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Lewis Carroll's "Jabberwocky"

Updated on March 6, 2018
Maya Shedd Temple profile image

After I fell in love with Walter de la Mare's "Silver" in Mrs. Edna Pickett's sophomore English class, circa 1962, poetry became my passion.

The Jabberwock

Source

Introduction and Text of Poem, "Jabberwocky"

The sequel to Lewis Carroll's Alice's Adventures in Wonderland titled Through the Looking-Glass and What Alice Found There contains a poem that seems to spew forth utter nonsense. When Alice finds a poem in a book, she has difficulty reading it because it is displayed backwards. After holding the book to a mirror, she discovers that she still cannot understand the poem.

However, she does claim that she seemed get ideas from the verse. The poem to which Alice refers is "Jabberwocky," which has become the most noted nonsense verse in the English language.

Looking closely at this so-called nonsense poem, the reader discovers a treasure trove of logic and sense. Humpty Dumpty explains the verse to Alice, and as he does so he reveals that the poem is anything but nonsense in the ordinary definition of the term "nonsense."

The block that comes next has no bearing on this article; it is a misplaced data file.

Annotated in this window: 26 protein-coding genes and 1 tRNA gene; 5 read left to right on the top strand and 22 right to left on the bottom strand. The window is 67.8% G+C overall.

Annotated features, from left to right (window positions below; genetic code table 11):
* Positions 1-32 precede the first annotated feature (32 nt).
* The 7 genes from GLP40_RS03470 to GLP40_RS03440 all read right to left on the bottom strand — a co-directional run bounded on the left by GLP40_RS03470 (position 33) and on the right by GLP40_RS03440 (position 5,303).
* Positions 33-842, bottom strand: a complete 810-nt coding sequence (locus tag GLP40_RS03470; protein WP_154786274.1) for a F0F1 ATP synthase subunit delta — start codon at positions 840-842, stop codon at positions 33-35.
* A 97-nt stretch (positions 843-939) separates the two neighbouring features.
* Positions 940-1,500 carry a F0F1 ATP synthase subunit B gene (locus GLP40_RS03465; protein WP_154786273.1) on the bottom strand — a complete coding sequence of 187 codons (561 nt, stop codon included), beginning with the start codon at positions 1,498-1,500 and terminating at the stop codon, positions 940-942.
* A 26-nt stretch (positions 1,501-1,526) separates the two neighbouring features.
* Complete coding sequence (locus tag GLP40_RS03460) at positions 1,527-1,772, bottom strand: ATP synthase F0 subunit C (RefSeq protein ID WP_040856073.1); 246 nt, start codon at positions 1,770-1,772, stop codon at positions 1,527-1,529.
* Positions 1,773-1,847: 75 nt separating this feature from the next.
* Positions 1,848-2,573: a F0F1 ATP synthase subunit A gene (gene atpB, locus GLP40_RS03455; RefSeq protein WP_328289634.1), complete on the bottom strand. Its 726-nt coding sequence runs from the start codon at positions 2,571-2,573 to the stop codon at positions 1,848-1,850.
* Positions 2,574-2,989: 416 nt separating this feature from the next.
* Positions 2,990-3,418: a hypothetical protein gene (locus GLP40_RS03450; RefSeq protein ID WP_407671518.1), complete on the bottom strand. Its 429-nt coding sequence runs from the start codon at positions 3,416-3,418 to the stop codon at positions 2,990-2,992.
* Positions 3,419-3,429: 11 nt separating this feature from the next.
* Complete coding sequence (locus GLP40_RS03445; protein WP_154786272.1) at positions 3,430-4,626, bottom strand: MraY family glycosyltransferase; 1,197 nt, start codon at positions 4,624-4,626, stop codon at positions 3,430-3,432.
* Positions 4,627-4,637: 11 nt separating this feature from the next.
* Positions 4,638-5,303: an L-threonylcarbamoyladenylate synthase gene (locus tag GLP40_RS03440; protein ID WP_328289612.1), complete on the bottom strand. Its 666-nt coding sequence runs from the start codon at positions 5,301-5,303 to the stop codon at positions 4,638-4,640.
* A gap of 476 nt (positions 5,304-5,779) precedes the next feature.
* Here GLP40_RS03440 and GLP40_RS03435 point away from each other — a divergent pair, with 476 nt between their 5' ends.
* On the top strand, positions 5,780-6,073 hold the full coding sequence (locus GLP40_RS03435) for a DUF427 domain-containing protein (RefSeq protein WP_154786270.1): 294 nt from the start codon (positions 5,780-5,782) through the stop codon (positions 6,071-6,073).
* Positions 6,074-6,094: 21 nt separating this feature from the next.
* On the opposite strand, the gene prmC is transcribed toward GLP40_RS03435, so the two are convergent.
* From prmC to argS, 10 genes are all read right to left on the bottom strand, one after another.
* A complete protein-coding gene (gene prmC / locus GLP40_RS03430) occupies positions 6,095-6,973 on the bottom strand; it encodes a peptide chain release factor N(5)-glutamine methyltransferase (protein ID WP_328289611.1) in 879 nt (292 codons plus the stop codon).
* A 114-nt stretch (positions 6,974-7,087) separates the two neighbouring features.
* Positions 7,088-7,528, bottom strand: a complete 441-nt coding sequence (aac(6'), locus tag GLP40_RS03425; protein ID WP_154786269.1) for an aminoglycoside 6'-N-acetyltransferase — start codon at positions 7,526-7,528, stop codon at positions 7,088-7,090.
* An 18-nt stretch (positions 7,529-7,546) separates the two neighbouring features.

"Jabberwocky" consists of seven quatrains. Each quatrain has the same rime scheme: ABAB. The poem actually tells of an event: a father warns his son about the dangers of the Jabberwock: "The jaws that bite, the claws that catch," and then the son goes out and slays the Jabberwock.

Not only does the son simply slay the Jabberwock, he cuts off its head and triumphantly returns home: "He left it dead, and with its head / He went galumphing back." The father welcomes his son's victory and is quite proud of the youngster: "'And hast thou slain the Jabberwock? / Come to my arm, my beamish boy! / O frabjous day! Callooh! Callay!' / He chortled in his joy."

Jabberwocky

(from Through the Looking-Glass and What Alice Found There, 1872)

`Twas brillig, and the slithy toves
Did gyre and gimble in the wabe:
All mimsy were the borogoves,
And the mome raths outgrabe.

"Beware the Jabberwock, my son!
The jaws that bite, the claws that catch!
Beware the Jubjub bird, and shun
The frumious Bandersnatch!"

He took his vorpal sword in hand:
Long time the manxome foe he sought —
So rested he by the Tumtum tree,
And stood awhile in thought.

And, as in uffish thought he stood,
The Jabberwock, with eyes of flame,
Came whiffling through the tulgey wood,
And burbled as it came!

One, two! One, two! And through and through